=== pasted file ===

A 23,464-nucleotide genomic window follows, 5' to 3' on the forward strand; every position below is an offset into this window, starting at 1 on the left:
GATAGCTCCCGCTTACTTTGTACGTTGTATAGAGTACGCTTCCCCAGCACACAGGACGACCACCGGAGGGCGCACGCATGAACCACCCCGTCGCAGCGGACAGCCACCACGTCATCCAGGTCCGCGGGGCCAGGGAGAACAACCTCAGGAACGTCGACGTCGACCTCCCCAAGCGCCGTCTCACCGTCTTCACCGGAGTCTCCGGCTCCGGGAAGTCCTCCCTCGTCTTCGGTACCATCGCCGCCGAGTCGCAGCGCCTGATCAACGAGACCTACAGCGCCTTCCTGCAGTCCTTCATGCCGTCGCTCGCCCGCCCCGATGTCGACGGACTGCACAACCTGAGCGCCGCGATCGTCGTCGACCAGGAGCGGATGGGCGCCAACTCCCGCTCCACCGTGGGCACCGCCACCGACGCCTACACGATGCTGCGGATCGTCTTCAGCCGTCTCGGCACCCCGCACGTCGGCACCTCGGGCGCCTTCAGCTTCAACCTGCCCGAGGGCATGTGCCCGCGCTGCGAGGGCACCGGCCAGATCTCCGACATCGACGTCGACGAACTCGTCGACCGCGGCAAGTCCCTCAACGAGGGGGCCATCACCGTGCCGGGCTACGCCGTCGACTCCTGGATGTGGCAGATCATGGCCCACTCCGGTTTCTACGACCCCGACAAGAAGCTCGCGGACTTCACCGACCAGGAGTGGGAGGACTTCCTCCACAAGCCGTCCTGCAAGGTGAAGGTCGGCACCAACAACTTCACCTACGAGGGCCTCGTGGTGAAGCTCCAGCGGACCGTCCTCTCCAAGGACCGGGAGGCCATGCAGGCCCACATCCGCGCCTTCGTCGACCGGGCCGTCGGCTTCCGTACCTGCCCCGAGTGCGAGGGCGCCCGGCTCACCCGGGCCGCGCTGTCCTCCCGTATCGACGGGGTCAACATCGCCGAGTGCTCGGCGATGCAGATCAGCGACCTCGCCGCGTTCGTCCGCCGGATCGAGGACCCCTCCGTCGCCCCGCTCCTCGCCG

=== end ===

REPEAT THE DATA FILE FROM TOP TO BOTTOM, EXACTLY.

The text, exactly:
A 23,464-nucleotide genomic window follows, 5' to 3' on the forward strand; every position below is an offset into this window, starting at 1 on the left:
GATAGCTCCCGCTTACTTTGTACGTTGTATAGAGTACGCTTCCCCAGCACACAGGACGACCACCGGAGGGCGCACGCATGAACCACCCCGTCGCAGCGGACAGCCACCACGTCATCCAGGTCCGCGGGGCCAGGGAGAACAACCTCAGGAACGTCGACGTCGACCTCCCCAAGCGCCGTCTCACCGTCTTCACCGGAGTCTCCGGCTCCGGGAAGTCCTCCCTCGTCTTCGGTACCATCGCCGCCGAGTCGCAGCGCCTGATCAACGAGACCTACAGCGCCTTCCTGCAGTCCTTCATGCCGTCGCTCGCCCGCCCCGATGTCGACGGACTGCACAACCTGAGCGCCGCGATCGTCGTCGACCAGGAGCGGATGGGCGCCAACTCCCGCTCCACCGTGGGCACCGCCACCGACGCCTACACGATGCTGCGGATCGTCTTCAGCCGTCTCGGCACCCCGCACGTCGGCACCTCGGGCGCCTTCAGCTTCAACCTGCCCGAGGGCATGTGCCCGCGCTGCGAGGGCACCGGCCAGATCTCCGACATCGACGTCGACGAACTCGTCGACCGCGGCAAGTCCCTCAACGAGGGGGCCATCACCGTGCCGGGCTACGCCGTCGACTCCTGGATGTGGCAGATCATGGCCCACTCCGGTTTCTACGACCCCGACAAGAAGCTCGCGGACTTCACCGACCAGGAGTGGGAGGACTTCCTCCACAAGCCGTCCTGCAAGGTGAAGGTCGGCACCAACAACTTCACCTACGAGGGCCTCGTGGTGAAGCTCCAGCGGACCGTCCTCTCCAAGGACCGGGAGGCCATGCAGGCCCACATCCGCGCCTTCGTCGACCGGGCCGTCGGCTTCCGTACCTGCCCCGAGTGCGAGGGCGCCCGGCTCACCCGGGCCGCGCTGTCCTCCCGTATCGACGGGGTCAACATCGCCGAGTGCTCGGCGATGCAGATCAGCGACCTCGCCGCGTTCGTCCGCCGGATCGAGGACCCCTCCGTCGCCCCGCTCCTCGCCG